Kyonghwan Kim is a Korean digital concept artist. His work, which often includes reimagined medieval characters or anthropomorphic cats, is simply stunning. Kim’s costume design is full of layers and often dramatic but, for me, it is his painterly rendering that really sets his work apart. Each and every texture is careful considered and the details he adds to his foliage would make the Pre-Raphaelites proud.
Tagged: manga mondays
Kim Jung Gi is a Korean artist based in Goyang-Si, South Korea. He studied 3 years at the Dong-Eui university of Busan, and majored in Art and design. Following his studies, Kim served 2 years mandatory military service. This experience allowed him to get up close to a multitude of weapons, which he memorised and draws upon as reference.
Kim has worked on multiple comic books, his first in 2003 was called Funny Funny, published in Young Jump. He has also illustrated 6 volumes of Tiger the Long Tail (TLT) written by Seung-jin Park. More recently Kim collaborated with Jean-David Morvan on comic book Spy Games, published by les Editions Glénat. Currently available in French with the possibility of it being released in other languages soon.
Though Kim Jung Gi does have a distinctive manga style as a middle ground, he also swings from very realistic to a more simplified and exaggerated style. Another important part of Kim’s work is his ability to work completely without prior sketches or a photographic reference. He has mastered the ability to visualize the drawing clearly before making a single mark on the paper.
“I observe things all the time. I don’t take references while I’m drawing, but I’m always collecting visual resources. I observe them carefully on daily basis, almost habitually. I study images of all sorts and genres.”
Watch an excelent video of him demonstrating this ability here.
Nicolas Nemiri was born 1975 in Mulhouse, France. He studied at the Ecole Européenne Supérieure de l’Image in Angoulême. After graduating and moving to Japan, at the age of 20 he was making money by doing odd jobs, including illustrating for Japanese fashion magazines.
In 1998 writer Jean David Morvan saw some of Nemiri’s drawings and asked him to work on the comic series Reality show. Nemiri was enthusiastic but decided to turn down Morvan’s offer. However, he later accepted the offer to work on the futuristic series Je suis morte (I died), published by Glénat. This successful collaboration marked the beginning of a long working relationship with Morvan. Creating two more series, Hyper l’hippo (2005) and Annie Zoo (2009).
Nemiri has stated some of his artistic influences include European artist Jean Giraud (Moebius), Hugo Pratt and André Franquin as well as Japanese artist Katsuhiro Otomo, Hiroaki Samura, Shou Tajima. All of whom you can be seen elements of across his portfolio.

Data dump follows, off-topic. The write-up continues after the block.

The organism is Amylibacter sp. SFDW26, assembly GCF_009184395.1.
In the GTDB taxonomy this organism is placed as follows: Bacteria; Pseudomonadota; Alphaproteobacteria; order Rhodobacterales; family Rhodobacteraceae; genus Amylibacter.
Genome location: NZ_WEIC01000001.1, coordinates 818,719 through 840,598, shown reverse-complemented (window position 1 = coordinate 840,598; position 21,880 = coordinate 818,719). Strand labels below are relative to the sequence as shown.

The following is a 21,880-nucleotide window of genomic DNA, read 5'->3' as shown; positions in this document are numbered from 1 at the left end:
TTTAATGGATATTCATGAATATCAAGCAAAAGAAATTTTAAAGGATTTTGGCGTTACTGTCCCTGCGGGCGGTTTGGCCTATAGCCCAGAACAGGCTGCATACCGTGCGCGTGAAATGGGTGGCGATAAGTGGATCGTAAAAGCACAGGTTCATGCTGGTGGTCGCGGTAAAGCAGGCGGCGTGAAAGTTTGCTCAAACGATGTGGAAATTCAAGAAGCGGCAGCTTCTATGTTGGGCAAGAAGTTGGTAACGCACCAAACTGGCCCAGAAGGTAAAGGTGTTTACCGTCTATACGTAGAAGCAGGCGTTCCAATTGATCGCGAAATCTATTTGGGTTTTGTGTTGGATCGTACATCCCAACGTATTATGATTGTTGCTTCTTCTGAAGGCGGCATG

Nicolas Nemiri is currently exhibiting alongside illustrator Jean-Philippe Kalonji at the Galerie Glenat in Paris. It is running throughout January until the 31st.
Krenz is a freelance character designer base in TaoYuan, Taiwan. He has provided artwork for video games and book covers as well as contributing to the upcoming Masters of Anatomy book.
One thing that is obvious looking around Mr Krenz DeviantArt page is his superb ability with colour. They are soft and harmonious, but yet striking. They give his characters real depth and an imposing presence. You can find more of Mr Krenz’s work on his blog, and Facebook page.
He graduated in Biology before switching to Art, which he studied at the Art Center College of Design in Pasadena, California. After sticking with the arts, Mr Kiuchi began his career by illustrating for children’s books. His very first book The Lotus Seed, written by Sherry Garland, sold more than 200,000 copies worldwide. He later branched out into editorial and advertising work. Some of his international clients include The New Yorker, The Folio Society, Simon & Schuster, The Guardian, and Random House.
The festive season and snow seem to be a reoccurring them in Mr Kiuchi’s portfolio, so it’s not surprising that he has been commissioned twice for Christmas projects. Once by Royal Mail, for their 2006 Christmas Stamp Collection and again in 2007 for Starbucks’ worldwide Pass the Cheer holiday campaign.
You can see how Mr Kiuchi creates his detailed and textured illustrations in a couple really nice Making of videos over on his vimeo page. To dive deeper into Tatsuro Kiuchi’s work check out his website and tumblr.